“Therapy isn’t right for me…”

Glimmer Writers' room
Tips and tricks

Maybe you've tried therapy in the past, maybe you've tried it several times, or maybe you just think that therapy won't work for you. But the reality is that therapy can and should work for everyone - and we can explain why...

There’s a big misnomer about therapy these days. One that we believe firmly is at the root of a lot of the untreated mental disorders, crises, and challenges that we’re facing on a global scale. See, it’s not that most people who are going through any number of mental troubles don’t seek the therapy that they need, it’s that they don’t find it.

Why? Well, for one, there’s so many types of therapy out there. Psycho-analysis, hypnotherapy, psychiatry, trauma therapy, etc, etc…

And frankly, what works for one person, might not be the therapy that works for you. But as anyone who’s gotten food poisoning from a restaurant will tell you, it only takes one bad experience to make you swear off something for life.

The music analogy

Do you like Jazz music?

Do you like Grunge?

Do you like Classical music?

You might answer “yes” to all the above questions, but you might answer, “no”, too.

Does that mean that you don’t like music - period? Of course not. Yet, that’s the experience many people have with therapy.

So, what happens is that you either never give it a try because you already have an idea of what you think therapy is.

Or you do give it a try, feel as if it’s not working, and then make the decision that therapy isn’t what’s going to help you with your problems.

Creating a new perception of what therapy “is”:

“At Glimmer, we don’t believe that therapy isn’t for everyone… we know that it’s simply a matter of finding the right therapy that works for you.”

Each of us is like a unique puzzle, with our own experiences, coping styles, and challenges. So, it makes total sense that not every therapy will be a perfect match for everyone.

Like how some folks might click with cognitive-behavioural therapy (CBT) to tackle their anxiety, while others might feel more at home with acceptance and commitment therapy (ACT) due to their individual thoughts and feelings.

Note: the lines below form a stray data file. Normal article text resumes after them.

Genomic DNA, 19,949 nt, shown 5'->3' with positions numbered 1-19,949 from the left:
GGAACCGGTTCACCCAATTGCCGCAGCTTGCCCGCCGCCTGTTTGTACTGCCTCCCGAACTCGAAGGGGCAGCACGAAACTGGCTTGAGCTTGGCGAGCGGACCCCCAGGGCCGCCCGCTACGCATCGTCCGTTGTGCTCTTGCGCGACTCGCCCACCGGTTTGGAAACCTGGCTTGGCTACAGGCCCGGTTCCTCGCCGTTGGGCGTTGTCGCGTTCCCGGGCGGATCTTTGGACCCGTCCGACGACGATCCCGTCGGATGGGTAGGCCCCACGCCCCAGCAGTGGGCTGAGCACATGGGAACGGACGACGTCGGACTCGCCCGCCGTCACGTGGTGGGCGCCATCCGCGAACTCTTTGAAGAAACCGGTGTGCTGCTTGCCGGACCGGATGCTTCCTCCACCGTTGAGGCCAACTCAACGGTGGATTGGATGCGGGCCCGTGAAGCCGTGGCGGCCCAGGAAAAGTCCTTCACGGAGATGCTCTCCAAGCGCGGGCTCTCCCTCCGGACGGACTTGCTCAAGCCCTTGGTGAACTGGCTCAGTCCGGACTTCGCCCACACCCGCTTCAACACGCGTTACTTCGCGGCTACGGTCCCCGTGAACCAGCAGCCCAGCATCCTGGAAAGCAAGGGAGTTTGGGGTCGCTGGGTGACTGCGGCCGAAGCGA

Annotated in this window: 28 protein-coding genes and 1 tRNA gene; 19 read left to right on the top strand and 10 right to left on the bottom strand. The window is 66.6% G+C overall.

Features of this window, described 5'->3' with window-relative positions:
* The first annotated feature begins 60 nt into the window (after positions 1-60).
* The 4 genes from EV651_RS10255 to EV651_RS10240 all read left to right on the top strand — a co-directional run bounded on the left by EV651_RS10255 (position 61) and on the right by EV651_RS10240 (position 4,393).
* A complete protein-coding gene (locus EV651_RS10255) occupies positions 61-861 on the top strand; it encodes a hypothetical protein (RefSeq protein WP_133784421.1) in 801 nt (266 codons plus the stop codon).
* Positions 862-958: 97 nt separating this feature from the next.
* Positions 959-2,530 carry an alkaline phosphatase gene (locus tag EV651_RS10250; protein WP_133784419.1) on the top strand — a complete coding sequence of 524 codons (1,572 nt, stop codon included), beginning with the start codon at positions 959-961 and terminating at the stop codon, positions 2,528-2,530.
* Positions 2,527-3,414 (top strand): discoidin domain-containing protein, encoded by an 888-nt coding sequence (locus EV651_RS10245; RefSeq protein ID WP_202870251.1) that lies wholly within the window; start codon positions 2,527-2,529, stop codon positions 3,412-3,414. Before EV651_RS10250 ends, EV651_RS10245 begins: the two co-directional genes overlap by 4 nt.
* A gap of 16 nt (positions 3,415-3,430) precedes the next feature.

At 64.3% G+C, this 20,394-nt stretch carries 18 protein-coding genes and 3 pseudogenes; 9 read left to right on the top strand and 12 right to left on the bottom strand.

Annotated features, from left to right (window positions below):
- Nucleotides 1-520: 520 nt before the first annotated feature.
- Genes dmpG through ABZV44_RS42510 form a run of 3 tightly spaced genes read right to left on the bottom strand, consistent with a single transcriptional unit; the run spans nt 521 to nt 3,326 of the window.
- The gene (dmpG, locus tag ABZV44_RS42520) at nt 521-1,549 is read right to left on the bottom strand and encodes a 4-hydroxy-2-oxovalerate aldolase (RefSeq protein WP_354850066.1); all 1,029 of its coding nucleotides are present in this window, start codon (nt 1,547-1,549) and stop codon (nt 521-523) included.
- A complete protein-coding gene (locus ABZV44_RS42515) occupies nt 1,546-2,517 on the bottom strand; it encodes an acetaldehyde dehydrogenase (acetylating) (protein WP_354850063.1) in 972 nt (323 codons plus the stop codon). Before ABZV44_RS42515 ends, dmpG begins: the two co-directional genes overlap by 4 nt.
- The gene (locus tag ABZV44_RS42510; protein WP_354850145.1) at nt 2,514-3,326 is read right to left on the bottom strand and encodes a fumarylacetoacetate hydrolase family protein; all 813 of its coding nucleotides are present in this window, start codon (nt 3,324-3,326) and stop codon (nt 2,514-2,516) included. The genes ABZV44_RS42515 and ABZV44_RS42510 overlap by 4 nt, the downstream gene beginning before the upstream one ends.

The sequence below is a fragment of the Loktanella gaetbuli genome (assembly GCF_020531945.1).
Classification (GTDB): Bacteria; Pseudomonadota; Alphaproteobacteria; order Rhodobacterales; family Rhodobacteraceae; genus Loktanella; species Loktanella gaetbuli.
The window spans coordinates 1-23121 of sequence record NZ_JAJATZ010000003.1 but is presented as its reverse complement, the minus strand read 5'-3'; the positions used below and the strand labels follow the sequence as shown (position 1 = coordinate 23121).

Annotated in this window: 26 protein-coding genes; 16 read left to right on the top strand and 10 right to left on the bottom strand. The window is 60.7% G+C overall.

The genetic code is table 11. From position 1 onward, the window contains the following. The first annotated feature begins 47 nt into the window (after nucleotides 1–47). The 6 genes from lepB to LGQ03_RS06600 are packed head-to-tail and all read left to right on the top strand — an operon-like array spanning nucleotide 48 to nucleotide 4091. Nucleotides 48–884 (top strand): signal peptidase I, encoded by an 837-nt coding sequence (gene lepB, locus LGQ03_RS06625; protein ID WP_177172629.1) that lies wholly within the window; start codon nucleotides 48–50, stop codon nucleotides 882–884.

Research has shown that certain therapies work better for specific mental health conditions. 

For example, cognitive therapy has been found to be a big help in dealing with depression, while exposure therapy shines in treating post-traumatic stress disorder (PTSD).

But it's not just about the therapy style; it's also about the connection you build with your therapist. The bond between you and your therapist, known as the therapeutic alliance, is pretty crucial.

Creating a human-to-human connection

Studies have found that a positive relationship with your therapist leads to better results. So, trying different therapists and finding the one you vibe with can make a huge difference in how therapy works for you.

Sometimes, starting therapy can be a bit nerve-wracking. It's totally normal to feel unsure or even sceptical at first. But don't let a little discomfort hold you back. Research shows that people who stick with therapy despite initial challenges end up reaping the most benefits in the long run.

The bottom line is that trying out different therapies can open up new doors and possibilities.

In fact, many of our Glimmer clients had dealt with the hassle of trying one therapy that just wasn’t for them, only for us to perfectly match them with the right system that met their needs.

Therapy is a journey, after all - just like mental wellness. You’re exploring various paths until you find the one that feels just right for you – like trying on different pairs of shoes until you discover the comfiest fit!

And what we do at Glimmer is extra special, because we put in the work and analysis needed to match you with the best possible therapy from the get-go - like tailor-made rather than off the shelf, if you know what we mean 😊.

So, take your time, be open-minded, and don't rush it. Trying different therapies can help you make an informed decision and find the therapy that suits you best. It's all about finding that sweet spot where you feel heard, understood, and supported on your journey to better mental well-being.

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